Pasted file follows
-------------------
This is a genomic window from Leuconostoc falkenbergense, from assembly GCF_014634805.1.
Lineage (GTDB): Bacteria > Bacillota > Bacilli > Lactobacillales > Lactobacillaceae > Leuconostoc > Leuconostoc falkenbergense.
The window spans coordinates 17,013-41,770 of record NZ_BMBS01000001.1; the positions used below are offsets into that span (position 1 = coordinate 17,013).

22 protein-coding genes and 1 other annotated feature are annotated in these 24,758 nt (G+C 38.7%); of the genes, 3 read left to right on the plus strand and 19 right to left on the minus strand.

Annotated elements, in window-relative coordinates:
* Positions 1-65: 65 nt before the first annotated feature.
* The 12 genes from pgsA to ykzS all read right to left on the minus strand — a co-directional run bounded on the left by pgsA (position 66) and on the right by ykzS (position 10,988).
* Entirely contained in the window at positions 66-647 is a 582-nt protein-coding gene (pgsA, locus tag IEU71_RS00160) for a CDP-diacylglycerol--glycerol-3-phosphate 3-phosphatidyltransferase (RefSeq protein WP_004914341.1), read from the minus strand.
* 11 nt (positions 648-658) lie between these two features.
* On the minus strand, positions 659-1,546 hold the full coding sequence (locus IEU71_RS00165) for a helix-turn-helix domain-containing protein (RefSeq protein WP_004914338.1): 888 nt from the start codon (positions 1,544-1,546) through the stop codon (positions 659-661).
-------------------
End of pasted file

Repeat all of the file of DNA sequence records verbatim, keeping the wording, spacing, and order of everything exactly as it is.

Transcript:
This is a genomic window from Leuconostoc falkenbergense, from assembly GCF_014634805.1.
Lineage (GTDB): Bacteria > Bacillota > Bacilli > Lactobacillales > Lactobacillaceae > Leuconostoc > Leuconostoc falkenbergense.
The window spans coordinates 17,013-41,770 of record NZ_BMBS01000001.1; the positions used below are offsets into that span (position 1 = coordinate 17,013).

22 protein-coding genes and 1 other annotated feature are annotated in these 24,758 nt (G+C 38.7%); of the genes, 3 read left to right on the plus strand and 19 right to left on the minus strand.

Annotated elements, in window-relative coordinates:
* Positions 1-65: 65 nt before the first annotated feature.
* The 12 genes from pgsA to ykzS all read right to left on the minus strand — a co-directional run bounded on the left by pgsA (position 66) and on the right by ykzS (position 10,988).
* Entirely contained in the window at positions 66-647 is a 582-nt protein-coding gene (pgsA, locus tag IEU71_RS00160) for a CDP-diacylglycerol--glycerol-3-phosphate 3-phosphatidyltransferase (RefSeq protein WP_004914341.1), read from the minus strand.
* 11 nt (positions 648-658) lie between these two features.
* On the minus strand, positions 659-1,546 hold the full coding sequence (locus IEU71_RS00165) for a helix-turn-helix domain-containing protein (RefSeq protein WP_004914338.1): 888 nt from the start codon (positions 1,544-1,546) through the stop codon (positions 659-661).